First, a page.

Experimental Research Design

Experimental research design, which can otherwise be called hypothesis-testing research design, were originally made by R.A. Fisher in agricultural research in England. Experimental research design is generally used in experimental studies where hypotheses are tested. Experimental research design is now used in almost all the areas of scientific studies.

The principles of experimental research design which Fisher prescribed are, viz.: (a) the principle of replication, (b) principle of randomization, and (c) the principle of local control.

  • The principle of replication suggests that the experiment must be repeated also that the treatment is applied in many experimental units. This increases the statistical accuracy of the experiments.
  • The principle of randomization indicating that the variations resulted by extraneous factors can be brought under “chance”.
  • The principle of local control indicates that the extraneous factor is allowed to vary deliberately over a wide range so that the variability it causes can be measured and eliminated from the experimental error.

Experimental research designs can either be informal experimental designs or formal experimental designs. Informal experimental designs generally use less sophisticated form of analysis based on differences in magnitudes. Formal experimental designs provide relatively greater control and use statistical procedures for analysis. Informal experimental designs include: (a) Before and after without control design, (b) After only with control design, and (c) before and after with control design. Formal experimental designs include: (I) Completely Randomized Design (CRD), (ii) Randomized Block Design (RBD), (iii) Latin Square Design (LSD), and (iv) Factorial designs.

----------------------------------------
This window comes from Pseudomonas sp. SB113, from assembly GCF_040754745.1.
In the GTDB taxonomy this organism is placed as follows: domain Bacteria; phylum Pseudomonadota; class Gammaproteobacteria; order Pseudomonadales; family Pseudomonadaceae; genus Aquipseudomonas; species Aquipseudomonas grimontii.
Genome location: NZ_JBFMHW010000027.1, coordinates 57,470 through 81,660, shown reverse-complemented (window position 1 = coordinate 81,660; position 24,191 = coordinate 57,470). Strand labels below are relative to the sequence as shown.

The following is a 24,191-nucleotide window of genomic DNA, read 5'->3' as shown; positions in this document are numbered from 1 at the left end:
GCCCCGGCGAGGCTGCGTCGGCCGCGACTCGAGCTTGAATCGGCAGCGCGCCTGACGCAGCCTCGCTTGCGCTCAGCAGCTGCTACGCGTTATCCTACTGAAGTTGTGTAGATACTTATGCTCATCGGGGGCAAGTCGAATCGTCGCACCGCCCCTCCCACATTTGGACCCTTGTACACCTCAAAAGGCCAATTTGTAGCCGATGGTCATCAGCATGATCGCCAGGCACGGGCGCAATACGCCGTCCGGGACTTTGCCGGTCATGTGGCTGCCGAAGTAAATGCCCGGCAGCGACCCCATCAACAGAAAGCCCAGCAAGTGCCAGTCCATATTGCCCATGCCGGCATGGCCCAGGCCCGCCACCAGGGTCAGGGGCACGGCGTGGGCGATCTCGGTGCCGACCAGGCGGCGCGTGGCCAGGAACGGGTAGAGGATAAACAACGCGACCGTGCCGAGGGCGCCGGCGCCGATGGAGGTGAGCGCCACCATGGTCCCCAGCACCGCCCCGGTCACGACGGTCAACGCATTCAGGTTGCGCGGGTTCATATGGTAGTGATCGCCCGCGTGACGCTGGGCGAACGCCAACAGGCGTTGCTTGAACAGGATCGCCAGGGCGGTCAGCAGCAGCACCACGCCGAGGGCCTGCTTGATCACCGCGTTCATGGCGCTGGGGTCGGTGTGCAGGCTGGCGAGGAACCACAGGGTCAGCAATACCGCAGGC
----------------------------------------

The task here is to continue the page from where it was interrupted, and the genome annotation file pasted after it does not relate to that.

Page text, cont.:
A single test group or area is selected and the dependent variable is measured before the introduction of the treatment in the “Before and after without control design” The dependent variable is again measured after the treatment. In the “After only with control design” two groups or areas (test area and control area) are selected and the treatment is introduced into the test area only. The dependent variable is then measured in both the areas at the same time.

In the “Before-and after with control design”, two areas are selected in which the dependent variable is measured for an identical time period, before the treatment. Then the treatment is applied into the test area so that the dependent variable can be measured in both for an identical period of time after the treatment.

Completely Randomized Design (CRD) is a simple research design. Subjects are assigned at random for experimental treatment. Principle of replication and principle of randomization of experimental designs are involved in this type of design and random replications design are the two forms of CR design. In the former a sample is selected at random from a defined population. In the latter a number of repetitive treatments are given in each case minimizing the effect of differences.

Randomized block design (RB design) makes use of the principle of local control. Subjects are first divided into groups (blocks). Subjects are relatively homogeneous in regard to selected variables in the RB design. When two extraneous factors are applicable. Latin square design is effective, while items are placed in a square. Out of the many items; say for example, five items are placed in five places each in the square but used only once in each raw/column. The two blocking factors on two sides of the square (vertical and horizontal are words. It is generally used in agriculture.

When a large number of factors affect a particular problem, factorial designs are used. There can be simple factorial designs and complex factorial designs. Generally two factors are involved in the former, and many factors (multi factors) in the latter. The independent variable to be manipulated is called experimental variable, and the extraneous variable to be controlled by homogeneity is called control variable.

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